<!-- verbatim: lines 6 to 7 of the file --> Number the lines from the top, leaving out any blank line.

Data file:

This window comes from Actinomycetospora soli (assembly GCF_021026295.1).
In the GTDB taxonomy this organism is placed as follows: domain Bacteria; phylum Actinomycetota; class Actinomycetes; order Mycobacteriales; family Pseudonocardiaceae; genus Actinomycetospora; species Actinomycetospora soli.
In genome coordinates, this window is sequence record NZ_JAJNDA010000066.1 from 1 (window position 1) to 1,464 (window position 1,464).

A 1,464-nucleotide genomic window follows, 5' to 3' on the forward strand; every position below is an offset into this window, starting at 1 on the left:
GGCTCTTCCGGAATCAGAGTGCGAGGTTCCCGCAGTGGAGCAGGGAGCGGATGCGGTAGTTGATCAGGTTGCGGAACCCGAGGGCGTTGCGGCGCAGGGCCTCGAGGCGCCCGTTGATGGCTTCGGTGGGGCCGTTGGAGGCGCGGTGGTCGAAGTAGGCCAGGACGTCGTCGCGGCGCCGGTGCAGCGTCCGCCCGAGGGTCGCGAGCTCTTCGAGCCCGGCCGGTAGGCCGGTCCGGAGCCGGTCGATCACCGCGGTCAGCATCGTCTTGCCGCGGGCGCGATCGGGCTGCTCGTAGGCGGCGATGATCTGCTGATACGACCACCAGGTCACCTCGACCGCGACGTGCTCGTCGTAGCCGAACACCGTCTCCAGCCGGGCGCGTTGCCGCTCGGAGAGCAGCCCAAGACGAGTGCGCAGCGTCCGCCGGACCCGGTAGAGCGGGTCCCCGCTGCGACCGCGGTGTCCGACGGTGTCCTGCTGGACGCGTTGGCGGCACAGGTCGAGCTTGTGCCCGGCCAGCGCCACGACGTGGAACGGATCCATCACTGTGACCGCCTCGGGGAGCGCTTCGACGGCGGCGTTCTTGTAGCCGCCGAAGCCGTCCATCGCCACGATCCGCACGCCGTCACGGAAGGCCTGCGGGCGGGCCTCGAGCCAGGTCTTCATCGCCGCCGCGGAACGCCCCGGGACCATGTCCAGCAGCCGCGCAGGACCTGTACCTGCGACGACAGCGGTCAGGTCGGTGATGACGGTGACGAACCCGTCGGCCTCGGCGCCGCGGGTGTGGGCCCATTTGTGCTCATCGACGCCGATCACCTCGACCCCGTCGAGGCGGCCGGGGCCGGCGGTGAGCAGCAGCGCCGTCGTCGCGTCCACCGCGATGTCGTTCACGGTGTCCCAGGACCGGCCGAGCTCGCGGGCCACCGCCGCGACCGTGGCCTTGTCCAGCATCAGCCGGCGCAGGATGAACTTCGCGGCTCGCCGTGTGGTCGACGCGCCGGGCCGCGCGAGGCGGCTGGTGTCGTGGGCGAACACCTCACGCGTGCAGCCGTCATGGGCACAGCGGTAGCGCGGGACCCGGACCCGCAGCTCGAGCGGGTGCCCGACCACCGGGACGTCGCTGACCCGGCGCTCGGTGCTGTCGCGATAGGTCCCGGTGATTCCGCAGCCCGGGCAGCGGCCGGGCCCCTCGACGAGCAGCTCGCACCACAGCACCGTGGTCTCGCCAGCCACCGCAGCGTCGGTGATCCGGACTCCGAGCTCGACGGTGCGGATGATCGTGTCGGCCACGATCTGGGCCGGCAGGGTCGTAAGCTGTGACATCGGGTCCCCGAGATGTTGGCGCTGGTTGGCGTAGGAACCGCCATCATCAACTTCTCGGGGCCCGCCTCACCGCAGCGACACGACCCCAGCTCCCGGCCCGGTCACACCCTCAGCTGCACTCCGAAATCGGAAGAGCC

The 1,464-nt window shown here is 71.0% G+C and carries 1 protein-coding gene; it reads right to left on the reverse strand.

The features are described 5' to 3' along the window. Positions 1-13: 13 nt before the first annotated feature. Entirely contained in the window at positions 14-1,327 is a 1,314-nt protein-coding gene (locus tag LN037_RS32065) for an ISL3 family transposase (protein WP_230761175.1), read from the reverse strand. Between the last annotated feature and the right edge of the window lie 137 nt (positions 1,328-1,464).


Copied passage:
The 1,464-nt window shown here is 71.0% G+C and carries 1 protein-coding gene; it reads right to left on the reverse strand.

The features are described 5' to 3' along the window. Positions 1-13: 13 nt before the first annotated feature. Entirely contained in the window at positions 14-1,327 is a 1,314-nt protein-coding gene (locus tag LN037_RS32065) for an ISL3 family transposase (protein WP_230761175.1), read from the reverse strand. Between the last annotated feature and the right edge of the window lie 137 nt (positions 1,328-1,464).